Hamilton said he ended up being liberated when he decided to fall back from a march with some stragglers because his feet had developed blisters and become infected. He ended up in a town where he was able to get fresh milk from a farm.
"While I was staying in a farmhouse, I had a knock at the door one night, and we didn't think we had any lights showing to the outside," he said. "I opened the door and there I faced a gun barrel, and here was this, I knew it was a German insignia on these caps. They came, nine heavily armed, German fellows, came in, and they were dirty and trying to get to the American lines to surrender. They did not want to be taken over by the Russians."
The Germans wanted to go with Hamilton and the others across the Elbe River the next day. "They wanted to change clothes and walk with us, but I said, ‘No, no, no.'"
The Germans went into the farmhouse's storage area, took and ate some salt pork and molasses, then left.
Shortly thereafter, Hamilton and the others crossed the Elbe, found an American Jeep, and came across an issue of Stars and Stripes featuring pictures of the liberated concentration camps.
Crowe said his sister was a nurse in Europe at the time and had been assigned to the liberated concentration camps. One job given to the nurses was to sort the prisoners beyond saving from those who could be helped.
"They were supposed to look at these people and determine if they were going to live or die," said Crowe. "My sister said, ‘How could we tell whether they were going to live or die?' Some of them had diseases and everything else, but they made an effort. Those they thought were going to live they took out of there and put into hospitals, but the others they just left them there until they died. They gave them water, and that was all. It was quite a horrible place. Nurses weren't supposed to do things like that, it was supposed to be officers doing that."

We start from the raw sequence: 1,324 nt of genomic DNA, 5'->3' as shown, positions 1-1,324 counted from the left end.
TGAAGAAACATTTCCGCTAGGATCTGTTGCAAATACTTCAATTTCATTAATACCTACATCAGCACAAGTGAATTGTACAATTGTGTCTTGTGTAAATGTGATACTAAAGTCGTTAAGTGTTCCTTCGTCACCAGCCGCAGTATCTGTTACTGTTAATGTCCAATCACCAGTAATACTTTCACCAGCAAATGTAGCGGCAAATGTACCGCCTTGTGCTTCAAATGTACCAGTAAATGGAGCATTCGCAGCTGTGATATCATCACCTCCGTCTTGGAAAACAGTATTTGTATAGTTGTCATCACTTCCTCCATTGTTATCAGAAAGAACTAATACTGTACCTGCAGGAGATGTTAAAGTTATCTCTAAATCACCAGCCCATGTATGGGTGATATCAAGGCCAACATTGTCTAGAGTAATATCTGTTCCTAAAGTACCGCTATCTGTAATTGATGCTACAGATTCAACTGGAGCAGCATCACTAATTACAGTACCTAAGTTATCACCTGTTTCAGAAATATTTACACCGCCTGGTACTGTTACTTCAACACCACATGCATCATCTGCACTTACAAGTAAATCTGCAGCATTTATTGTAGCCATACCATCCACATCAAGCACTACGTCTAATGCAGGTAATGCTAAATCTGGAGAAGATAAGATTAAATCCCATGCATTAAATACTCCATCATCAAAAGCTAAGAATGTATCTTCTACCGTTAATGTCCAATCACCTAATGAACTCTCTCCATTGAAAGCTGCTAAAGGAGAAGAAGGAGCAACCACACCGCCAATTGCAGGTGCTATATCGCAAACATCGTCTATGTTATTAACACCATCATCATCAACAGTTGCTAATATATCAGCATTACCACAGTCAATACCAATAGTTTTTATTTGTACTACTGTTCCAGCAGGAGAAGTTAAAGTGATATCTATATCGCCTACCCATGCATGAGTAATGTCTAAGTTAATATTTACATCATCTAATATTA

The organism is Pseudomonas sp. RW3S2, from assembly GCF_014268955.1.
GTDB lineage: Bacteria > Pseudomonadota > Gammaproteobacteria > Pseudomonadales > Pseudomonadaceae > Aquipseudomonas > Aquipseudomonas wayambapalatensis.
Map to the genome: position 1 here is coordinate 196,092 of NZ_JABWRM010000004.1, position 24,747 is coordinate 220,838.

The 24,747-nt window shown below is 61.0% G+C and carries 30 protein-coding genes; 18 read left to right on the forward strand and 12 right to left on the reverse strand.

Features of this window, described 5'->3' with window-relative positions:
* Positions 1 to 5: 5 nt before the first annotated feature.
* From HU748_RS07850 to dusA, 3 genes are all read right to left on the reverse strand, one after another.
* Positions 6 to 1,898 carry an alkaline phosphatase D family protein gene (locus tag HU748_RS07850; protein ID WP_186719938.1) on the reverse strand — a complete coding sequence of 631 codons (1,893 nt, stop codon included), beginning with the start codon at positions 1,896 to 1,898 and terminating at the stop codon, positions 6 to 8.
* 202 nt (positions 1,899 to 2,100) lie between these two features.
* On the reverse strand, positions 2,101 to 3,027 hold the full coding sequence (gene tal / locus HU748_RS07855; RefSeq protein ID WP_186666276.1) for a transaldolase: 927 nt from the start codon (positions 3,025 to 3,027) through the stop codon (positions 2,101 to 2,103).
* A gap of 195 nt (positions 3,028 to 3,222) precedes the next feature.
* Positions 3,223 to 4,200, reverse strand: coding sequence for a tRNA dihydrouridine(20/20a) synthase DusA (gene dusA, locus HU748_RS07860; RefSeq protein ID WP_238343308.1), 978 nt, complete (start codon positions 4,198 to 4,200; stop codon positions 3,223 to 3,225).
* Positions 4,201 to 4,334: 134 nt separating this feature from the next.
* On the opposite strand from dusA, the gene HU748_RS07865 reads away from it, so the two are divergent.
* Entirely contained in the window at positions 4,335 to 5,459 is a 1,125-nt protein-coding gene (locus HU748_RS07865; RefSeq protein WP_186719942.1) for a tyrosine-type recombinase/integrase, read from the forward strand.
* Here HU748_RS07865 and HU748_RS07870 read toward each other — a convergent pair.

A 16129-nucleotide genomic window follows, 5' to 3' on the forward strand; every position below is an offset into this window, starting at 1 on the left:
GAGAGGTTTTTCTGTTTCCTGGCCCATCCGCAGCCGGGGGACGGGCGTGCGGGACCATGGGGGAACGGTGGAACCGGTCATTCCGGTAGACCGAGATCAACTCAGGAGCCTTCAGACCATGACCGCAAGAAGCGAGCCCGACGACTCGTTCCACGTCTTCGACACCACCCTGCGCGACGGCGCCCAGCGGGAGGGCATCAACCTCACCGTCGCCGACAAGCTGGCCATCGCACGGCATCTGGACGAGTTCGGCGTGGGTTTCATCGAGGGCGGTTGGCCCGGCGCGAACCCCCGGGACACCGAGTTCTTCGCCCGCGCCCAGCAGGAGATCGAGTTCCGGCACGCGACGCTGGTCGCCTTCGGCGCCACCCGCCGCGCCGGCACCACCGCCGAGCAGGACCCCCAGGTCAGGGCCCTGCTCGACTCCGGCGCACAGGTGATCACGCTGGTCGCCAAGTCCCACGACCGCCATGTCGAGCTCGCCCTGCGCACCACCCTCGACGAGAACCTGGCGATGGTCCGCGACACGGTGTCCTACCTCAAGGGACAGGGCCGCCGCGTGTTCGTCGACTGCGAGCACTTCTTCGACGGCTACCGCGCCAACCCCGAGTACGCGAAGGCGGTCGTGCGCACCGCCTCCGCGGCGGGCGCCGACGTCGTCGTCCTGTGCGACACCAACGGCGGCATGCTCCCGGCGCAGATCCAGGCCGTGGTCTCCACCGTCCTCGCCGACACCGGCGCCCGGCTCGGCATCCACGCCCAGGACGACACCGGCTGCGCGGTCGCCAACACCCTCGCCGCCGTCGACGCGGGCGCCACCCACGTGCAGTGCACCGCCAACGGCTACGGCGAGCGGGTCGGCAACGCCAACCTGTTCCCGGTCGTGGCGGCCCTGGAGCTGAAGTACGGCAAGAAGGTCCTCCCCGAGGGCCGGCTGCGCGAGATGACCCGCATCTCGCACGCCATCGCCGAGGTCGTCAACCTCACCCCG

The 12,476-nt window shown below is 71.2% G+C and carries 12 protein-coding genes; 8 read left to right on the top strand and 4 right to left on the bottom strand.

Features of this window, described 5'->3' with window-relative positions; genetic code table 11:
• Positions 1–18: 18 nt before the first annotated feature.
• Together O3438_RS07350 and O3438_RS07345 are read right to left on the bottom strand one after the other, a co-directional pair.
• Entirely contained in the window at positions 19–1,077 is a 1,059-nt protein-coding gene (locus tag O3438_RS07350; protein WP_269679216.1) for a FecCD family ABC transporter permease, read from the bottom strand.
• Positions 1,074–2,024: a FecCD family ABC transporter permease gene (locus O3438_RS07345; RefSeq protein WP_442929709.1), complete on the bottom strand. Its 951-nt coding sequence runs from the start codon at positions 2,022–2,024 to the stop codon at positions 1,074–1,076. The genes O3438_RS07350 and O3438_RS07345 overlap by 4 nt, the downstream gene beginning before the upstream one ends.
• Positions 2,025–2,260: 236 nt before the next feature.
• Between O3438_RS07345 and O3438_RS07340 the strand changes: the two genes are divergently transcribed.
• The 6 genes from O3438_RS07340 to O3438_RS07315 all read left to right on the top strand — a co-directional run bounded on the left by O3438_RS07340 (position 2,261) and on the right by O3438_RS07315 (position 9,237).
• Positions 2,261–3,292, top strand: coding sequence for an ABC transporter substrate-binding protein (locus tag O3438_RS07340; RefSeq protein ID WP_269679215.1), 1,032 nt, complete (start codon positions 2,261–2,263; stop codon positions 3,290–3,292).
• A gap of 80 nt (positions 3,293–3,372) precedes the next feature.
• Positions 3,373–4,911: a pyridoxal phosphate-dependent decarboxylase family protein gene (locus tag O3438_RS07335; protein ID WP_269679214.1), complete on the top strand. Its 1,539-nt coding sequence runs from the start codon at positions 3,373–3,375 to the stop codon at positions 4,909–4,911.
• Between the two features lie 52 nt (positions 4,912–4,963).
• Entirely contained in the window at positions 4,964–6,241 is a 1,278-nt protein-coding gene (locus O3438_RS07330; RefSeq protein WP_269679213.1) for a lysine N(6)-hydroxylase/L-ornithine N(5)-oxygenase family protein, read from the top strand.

Near the close of their meeting, Crowe gave Hamilton a copy of a book he wrote between 1993 and 2005 detailing his wartime experiences. Crowe said he wrote it mainly for "family consumption" and that it may be too detailed for a general audience.
"Well I appreciate that, and I feel honored to accept this," said Hamilton.
Hamilton is a proponent of veterans, especially World War II vets, telling their stories. Given the advanced age of that cohort, opportunities to hear them firsthand are becoming rare.
Contact Keith Whitcomb Jr. at firstname.lastname@example.org or follow him on Twitter @KWhitcombjr.